The former big league catcher wakes up in his house in small-town Garner, N.C., far removed from the ballpark lights of Colorado. It’s been nearly eight years since his first major-league hit with the Rockies, off four-time MLB all-star and Olympic gold medalist, Ben Sheets, none the less.
He rolls over and sees his nightstand lined with championship rings. Yep, still there.
All five of them.
But this life seems a thing of the past to the ex-MLB backstop. He now has a family, a wife, two kids, who, if he’s not out of bed soon, might not make it to school on time. Sighing and swinging his legs onto the floor, he puts on his regular clothes, no baseball uniform today. This morning, there’s no time to play catcher, it’s time to play dad.
“Class Act,” is how one of his former coaches describes him. “He cares, works hard, listens and tries to get better.”
But just because he’s out of the game, doesn’t mean he can’t stay in touch. Typing from his Twitter account he sends a message to current Dodgers’ prospect, Justin Sellers, who’ll be headed to spring training in just a few weeks.
“Things r good just enjoying the time with the family,” he tweets to Sellers. “Glad they (the team) r doing well tell them I say hello as well. Good luck this year.”
Those were the days.
The days when he was named “Mr. Baseball” in Indiana. The days when he was drafted in the fifth round directly out of high school. The days when he was on the fast-track to the Majors, set to be an everyday starter in 2005 by Baseball America.
Those were the days.
Before then, scouts weren’t drooling over his power at the plate. He wasn’t winning state championships in high school yet, much less showing up on anybody’s radar as a potential MLB star.
He was, however, known by his original name, Jeffrey Darrin.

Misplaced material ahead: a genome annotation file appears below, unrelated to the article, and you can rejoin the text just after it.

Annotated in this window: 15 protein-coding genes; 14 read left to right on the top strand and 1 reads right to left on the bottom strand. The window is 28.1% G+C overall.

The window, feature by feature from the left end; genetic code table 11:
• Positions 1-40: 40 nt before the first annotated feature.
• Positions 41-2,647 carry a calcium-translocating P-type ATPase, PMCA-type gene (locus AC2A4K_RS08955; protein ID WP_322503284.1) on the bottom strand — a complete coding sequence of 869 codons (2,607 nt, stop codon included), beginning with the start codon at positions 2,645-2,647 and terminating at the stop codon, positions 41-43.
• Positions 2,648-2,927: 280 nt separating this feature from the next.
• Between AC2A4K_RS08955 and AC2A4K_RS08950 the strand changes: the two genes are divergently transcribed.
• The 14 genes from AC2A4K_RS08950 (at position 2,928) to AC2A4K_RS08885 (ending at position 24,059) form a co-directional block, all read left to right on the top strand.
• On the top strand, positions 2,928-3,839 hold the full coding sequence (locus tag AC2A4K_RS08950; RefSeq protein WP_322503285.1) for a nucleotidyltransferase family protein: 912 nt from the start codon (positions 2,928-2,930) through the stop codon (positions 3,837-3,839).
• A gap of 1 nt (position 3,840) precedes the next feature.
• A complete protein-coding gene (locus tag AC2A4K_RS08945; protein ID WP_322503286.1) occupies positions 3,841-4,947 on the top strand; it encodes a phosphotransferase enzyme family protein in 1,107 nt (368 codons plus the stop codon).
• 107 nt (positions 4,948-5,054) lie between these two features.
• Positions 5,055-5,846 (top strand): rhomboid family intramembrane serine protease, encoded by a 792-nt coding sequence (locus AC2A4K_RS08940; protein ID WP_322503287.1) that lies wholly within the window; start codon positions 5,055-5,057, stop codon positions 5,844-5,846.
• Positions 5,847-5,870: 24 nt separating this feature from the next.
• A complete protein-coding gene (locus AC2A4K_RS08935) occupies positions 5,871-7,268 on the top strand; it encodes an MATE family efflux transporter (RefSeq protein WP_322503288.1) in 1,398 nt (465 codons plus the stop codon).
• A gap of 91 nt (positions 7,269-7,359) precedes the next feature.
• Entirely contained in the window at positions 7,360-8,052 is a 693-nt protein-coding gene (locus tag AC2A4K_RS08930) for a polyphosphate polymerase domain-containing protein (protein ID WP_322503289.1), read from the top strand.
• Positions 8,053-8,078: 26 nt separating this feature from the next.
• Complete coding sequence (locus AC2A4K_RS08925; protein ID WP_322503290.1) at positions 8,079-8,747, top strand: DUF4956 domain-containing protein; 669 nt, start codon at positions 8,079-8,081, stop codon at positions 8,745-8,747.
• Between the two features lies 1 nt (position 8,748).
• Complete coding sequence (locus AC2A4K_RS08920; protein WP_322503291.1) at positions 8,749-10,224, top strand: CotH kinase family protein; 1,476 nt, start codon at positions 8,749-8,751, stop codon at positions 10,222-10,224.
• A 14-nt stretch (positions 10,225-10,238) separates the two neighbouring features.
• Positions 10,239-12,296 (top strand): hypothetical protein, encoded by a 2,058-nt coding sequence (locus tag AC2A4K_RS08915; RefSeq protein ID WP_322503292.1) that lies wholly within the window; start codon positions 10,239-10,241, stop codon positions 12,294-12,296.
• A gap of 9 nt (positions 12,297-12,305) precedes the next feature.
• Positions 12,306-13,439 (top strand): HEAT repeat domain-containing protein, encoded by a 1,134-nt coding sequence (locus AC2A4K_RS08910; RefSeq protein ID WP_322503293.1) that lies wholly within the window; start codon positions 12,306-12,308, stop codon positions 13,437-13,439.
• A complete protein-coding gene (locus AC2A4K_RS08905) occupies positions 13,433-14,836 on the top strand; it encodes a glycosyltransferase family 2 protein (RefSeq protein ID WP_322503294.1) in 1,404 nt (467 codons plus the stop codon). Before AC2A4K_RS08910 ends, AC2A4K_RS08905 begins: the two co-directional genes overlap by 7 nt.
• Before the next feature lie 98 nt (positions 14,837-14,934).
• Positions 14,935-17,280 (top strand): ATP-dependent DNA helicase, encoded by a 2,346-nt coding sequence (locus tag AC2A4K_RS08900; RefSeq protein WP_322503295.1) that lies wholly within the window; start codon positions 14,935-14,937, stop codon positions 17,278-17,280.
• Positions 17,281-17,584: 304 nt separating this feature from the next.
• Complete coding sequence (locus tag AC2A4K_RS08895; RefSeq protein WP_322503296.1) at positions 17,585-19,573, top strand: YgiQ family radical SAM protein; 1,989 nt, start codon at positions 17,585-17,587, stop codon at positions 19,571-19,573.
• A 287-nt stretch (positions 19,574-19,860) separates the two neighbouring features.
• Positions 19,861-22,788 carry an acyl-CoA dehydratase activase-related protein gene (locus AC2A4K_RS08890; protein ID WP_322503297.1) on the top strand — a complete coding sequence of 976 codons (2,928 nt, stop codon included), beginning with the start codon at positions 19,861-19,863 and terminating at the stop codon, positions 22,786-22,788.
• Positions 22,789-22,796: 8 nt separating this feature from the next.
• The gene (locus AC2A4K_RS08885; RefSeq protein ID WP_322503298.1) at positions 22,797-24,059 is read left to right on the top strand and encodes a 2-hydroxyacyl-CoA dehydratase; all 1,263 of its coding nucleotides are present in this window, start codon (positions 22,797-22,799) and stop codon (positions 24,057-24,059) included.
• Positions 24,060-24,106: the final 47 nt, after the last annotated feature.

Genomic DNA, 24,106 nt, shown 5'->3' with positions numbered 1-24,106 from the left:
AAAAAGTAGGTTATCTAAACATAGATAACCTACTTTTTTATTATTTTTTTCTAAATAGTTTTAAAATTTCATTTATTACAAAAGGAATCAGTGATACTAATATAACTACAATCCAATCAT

Jeffrey Darrin Closser, or as of 1999, J.D. Closser, was tagged for baseball success. He led the minor leagues in various hitting categories his first three seasons as a professional and even hit over .300 in 36 games during his first MLB call-up — all by the age of 24. Closser collected Player of the Months and All-Star appearances like it was his job.
And until July 16 of last season, it was.
After 14 years as a professional baseball player, several stints in the Majors and various appearances in Triple-A ball, Closser got the news every big league athlete dreads; you’ve been cut.
The transaction came as a shock to both Closser and fans of Triple-A Albuquerque, as the catcher had been a critical part of the 2009 ‘Topes PCL Division Championship while continuing to hit .297 during the 2011 campaign. Closser’s release wasn’t necessarily on performance either, just a needed move to create roster space for A.J. Ellis.
Even Isotopes Manager, Lorenzo Bundy, admitted it was a hard decision to make.
“It was tough, it was really tough,” Bundy told the Albuquerque Examiner. “Obviously the best stretch of the year we had, he was a big part of it. He carried us for a couple weeks. He took it (being cut) like an ultimate pro, disappointed at first.”
Didn’t someone say “class act?”